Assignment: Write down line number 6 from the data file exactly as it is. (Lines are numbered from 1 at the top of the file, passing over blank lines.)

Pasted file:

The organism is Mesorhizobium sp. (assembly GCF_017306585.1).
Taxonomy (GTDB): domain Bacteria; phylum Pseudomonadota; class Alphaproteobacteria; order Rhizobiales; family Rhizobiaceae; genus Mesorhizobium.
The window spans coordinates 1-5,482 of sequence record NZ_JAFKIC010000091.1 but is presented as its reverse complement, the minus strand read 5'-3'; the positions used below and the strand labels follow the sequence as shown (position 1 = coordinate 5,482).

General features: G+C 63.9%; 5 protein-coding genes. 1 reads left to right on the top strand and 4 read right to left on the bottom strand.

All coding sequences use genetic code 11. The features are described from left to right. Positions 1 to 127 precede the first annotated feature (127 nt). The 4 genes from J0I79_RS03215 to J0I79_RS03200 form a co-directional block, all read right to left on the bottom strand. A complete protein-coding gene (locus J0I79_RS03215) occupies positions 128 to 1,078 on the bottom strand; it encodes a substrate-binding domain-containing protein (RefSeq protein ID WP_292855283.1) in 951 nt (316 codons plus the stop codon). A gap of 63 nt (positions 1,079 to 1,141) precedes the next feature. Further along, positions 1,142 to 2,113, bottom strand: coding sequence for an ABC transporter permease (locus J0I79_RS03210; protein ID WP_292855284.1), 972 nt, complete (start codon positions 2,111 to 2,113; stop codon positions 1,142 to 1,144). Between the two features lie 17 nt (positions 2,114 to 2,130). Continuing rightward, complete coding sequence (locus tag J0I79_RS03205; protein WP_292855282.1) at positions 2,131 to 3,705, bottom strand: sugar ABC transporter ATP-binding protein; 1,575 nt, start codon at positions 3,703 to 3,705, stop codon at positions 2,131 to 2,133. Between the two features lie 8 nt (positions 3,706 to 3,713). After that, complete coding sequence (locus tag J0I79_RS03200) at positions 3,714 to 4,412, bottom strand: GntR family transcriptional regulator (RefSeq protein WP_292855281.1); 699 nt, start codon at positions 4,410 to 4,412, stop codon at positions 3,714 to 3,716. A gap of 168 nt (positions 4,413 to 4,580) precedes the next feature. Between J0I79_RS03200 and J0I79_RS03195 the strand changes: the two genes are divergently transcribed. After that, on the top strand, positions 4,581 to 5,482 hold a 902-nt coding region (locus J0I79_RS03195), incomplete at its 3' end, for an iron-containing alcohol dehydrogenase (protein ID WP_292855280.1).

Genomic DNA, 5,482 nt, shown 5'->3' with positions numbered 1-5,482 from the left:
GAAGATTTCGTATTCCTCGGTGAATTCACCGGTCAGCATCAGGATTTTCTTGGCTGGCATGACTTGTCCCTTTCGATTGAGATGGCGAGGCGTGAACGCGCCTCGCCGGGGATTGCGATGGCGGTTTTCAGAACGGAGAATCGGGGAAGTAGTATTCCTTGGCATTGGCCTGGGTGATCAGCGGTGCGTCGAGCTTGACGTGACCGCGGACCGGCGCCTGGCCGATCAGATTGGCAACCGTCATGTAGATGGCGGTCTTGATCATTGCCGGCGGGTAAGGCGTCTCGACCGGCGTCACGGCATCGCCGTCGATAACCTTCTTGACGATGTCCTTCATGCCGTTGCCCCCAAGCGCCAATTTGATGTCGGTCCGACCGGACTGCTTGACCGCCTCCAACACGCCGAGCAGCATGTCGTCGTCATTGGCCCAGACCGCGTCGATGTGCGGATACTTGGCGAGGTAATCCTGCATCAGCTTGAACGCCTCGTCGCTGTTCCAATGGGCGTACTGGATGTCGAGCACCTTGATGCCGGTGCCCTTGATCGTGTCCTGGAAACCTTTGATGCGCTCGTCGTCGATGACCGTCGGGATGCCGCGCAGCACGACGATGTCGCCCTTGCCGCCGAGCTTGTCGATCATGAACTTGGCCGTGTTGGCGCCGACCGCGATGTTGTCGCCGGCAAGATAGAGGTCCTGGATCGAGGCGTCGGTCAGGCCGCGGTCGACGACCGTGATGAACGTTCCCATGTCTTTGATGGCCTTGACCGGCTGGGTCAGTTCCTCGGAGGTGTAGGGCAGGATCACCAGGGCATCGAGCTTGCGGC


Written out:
Genomic DNA, 5,482 nt, shown 5'->3' with positions numbered 1-5,482 from the left: